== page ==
Weiss See --> David Wexler & Co. (Accordions & recorders ca 1940's to 90's)
Wilkinson’s Excelsior (Accordions & consertinas) See --> A. H. Wilkinson & Co. Ltd.
Wire Works (USA - guitar strings 80's) See --> Evetscorp
Woodstock Music Products Inc.
Yellowtools (Sample libraries, VST effects & instrument plugins) See --> Christian Hellinger und Drazen Vlahovic GbR
Zapp (Guitars) See --> Red Tree Music Inc
Zoller Guitars See --> Shadow Electronics of America Inc.
By 1905 he was opened up a general store in Þórshöfn and employed an unknown organ builder that was primarily there as a musical instrument repairer and tuner, dealing with pianos, reed organs other reed instruments such as accordions, but at the time reed organs were very common in Iceland not only in homes and public access houses but also as church organs, but they were invariably harmoniums (reed organs) with pipe organs not becoming common until the latter half of the 20th century.
However he also built new reed organs for the company even though the majority of the organs the firm sold continued to be imports, but it is impossible to judge how many were built in the end because the owner of the firm did in interviews and adverts appear to use the same word for building new instruments, for the assembly of instruments built from foreign knock-down kits and for major repairs of older instruments. So these locally built instruments may have been as few as 5 and as many as 25+ and the only example known appears to have no markings on it except for the name Harmonium.
3S See --> Suzuki Violin Co.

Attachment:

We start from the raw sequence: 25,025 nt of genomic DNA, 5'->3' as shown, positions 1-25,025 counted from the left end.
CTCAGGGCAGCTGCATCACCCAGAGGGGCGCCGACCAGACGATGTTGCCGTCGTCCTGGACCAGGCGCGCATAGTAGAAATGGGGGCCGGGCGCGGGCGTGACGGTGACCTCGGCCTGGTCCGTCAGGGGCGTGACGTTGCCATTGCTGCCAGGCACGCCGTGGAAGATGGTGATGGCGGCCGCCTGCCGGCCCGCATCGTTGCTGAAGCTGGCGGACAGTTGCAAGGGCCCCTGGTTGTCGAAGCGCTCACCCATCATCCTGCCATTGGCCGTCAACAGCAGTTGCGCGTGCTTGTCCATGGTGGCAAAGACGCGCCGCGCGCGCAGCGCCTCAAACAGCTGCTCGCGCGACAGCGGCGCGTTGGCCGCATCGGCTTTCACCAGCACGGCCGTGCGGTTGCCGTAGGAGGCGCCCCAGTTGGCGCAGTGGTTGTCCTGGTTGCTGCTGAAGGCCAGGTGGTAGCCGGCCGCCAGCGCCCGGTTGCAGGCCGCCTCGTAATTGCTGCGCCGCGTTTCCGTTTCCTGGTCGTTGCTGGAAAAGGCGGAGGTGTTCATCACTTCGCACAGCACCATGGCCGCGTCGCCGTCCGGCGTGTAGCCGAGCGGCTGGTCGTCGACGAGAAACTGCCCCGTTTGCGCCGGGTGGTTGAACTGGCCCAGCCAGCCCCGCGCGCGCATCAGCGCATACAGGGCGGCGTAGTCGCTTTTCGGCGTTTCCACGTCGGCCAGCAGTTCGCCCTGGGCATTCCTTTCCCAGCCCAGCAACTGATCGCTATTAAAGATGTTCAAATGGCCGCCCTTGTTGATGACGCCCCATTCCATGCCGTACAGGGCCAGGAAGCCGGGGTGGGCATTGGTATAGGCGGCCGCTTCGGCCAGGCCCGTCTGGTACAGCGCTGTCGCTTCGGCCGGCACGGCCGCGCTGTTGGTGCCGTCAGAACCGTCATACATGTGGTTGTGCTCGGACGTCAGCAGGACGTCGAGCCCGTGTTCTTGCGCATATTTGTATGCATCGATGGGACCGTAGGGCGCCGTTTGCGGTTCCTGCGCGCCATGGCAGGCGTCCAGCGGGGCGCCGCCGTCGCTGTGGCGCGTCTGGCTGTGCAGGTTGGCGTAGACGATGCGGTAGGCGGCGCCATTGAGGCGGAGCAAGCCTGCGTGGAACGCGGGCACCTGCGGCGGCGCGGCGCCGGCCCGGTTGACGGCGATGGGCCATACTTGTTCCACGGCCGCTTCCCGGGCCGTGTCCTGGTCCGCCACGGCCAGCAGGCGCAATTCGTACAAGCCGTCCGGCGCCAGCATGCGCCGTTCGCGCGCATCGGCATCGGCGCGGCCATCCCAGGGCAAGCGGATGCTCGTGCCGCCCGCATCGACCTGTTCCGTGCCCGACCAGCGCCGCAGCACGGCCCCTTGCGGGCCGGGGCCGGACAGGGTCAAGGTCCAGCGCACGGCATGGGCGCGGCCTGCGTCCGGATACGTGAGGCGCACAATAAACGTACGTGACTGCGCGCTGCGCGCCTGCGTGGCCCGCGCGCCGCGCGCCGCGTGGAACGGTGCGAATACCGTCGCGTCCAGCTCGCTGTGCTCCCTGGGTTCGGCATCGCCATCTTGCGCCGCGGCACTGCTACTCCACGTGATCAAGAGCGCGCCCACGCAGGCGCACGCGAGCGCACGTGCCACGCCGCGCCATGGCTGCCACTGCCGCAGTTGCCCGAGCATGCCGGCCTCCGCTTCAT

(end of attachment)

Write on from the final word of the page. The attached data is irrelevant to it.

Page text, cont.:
48th Street Custom Guitars
Initially the instruments from the workshop came either unmarked or in rare cases branded ESP or 48th street on the back of the headstock, depending on if the neck was a custom job or used ESP part but remember that until ESP bought Kiso Violin in 1985 the company was primarily a supplier of aftermarket and spare parts and not whole guitars or basses, this also meant that the bulk of the early instruments were copies of existing instruments, primarily Fender strats and p-basses since they were built from replacement parts intended for those models. Later in the 80’s 48th Street started marking their creations better either on the back or front of the headstock and also started utilising parts intended for ESP guitars more and more leading to instruments that look less like American classics and show more individuality, in addition they stared modifying and custom building ESP branded guitars and they also started selling guitars from Sunset Custom Guitars and in a few cases appear to have used parts intended for Sunset for their own creations, but we have seen 2 custom Stratocaster lookalikes built by 48th around 1990 that feature headstocks with the Sunset Custom Guitars logo.
Note that on early instruments built by the company there are often no visible markings to be found at all, by taking the neck from the body you will find ESP markings on the base of the neck and luthier scribbling’s in lead pencil on the body, typically NY and some undecipherable kanji characters (Japanese builders remember). The Company was closed down around the turn of the century as Schecter Guitar Research took over the role of supplying the USA with custom guitars and the retail store was sold to Sam Ash Music, the mother company of Samson Audio.